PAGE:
"Direct participation in hostilities" : a legal and practical road test of the International Committee of the Red Cross's guidance through Afghanistan
Host item entries:
Australian international law journal, Vol. 17, 2010, p. 7-28
Damien van der Toorn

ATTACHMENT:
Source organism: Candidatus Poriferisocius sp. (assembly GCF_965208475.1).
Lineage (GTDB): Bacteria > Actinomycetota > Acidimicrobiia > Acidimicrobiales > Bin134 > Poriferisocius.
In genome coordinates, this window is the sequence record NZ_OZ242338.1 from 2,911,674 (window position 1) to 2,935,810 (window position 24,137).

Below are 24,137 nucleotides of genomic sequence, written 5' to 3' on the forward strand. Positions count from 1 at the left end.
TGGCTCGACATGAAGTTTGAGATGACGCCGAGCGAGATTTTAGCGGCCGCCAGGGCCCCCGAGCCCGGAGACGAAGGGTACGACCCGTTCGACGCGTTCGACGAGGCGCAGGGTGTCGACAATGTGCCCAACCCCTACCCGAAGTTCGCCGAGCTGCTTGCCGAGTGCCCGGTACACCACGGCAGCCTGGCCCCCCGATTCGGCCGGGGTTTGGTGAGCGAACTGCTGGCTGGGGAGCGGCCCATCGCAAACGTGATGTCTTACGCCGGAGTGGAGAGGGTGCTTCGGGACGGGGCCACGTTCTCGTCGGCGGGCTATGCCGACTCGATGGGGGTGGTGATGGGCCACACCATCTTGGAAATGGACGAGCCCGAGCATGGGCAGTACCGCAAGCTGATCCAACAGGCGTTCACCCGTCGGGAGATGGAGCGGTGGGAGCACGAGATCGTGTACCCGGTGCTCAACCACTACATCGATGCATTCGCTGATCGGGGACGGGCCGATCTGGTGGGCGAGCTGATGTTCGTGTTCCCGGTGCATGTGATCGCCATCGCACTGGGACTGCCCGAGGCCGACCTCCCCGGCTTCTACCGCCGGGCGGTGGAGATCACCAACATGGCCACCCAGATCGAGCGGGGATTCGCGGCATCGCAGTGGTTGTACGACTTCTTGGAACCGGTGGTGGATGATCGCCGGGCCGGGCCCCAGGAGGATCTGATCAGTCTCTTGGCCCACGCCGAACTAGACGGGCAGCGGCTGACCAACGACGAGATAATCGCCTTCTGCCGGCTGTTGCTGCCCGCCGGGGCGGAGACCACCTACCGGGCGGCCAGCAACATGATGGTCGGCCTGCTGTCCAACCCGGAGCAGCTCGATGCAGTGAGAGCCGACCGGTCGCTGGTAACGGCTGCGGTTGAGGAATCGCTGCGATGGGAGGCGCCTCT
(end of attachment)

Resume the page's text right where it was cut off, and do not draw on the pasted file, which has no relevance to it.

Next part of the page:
The increasing difficulty in distinguishing between peaceful civilians and irregular forces in modern conflicts has necessitated closer legal analysis of the phrase 'direct participation in hostilities' as used in the Geneva Conventions and Additional Protocols. The International Committee of the Red Cross's ('ICRC') 'Interpretative Guidance on the Notion of Direct Participation in Hostilities under International Humanitarian Law', published in June 2009, undertakes such an analysis. The Guidance may well have a significant influence on international and national tribunals considering the meaning of direct participation in hostilities, as well as the framing and implementation of rules of engagement by states for current and future operations. This article offers a critique of the Guidance both in terms of its process and nature, as well as its substantive legal analysis of the phrase. It also evaluates whether the ICRC's interpretation strikes a reasonable balance between the ability to achieve legitimate military objectives and the protection of civilians. Finally, it considers whether the interpretation results in a 'level legal playing field' for all parties to a conflict.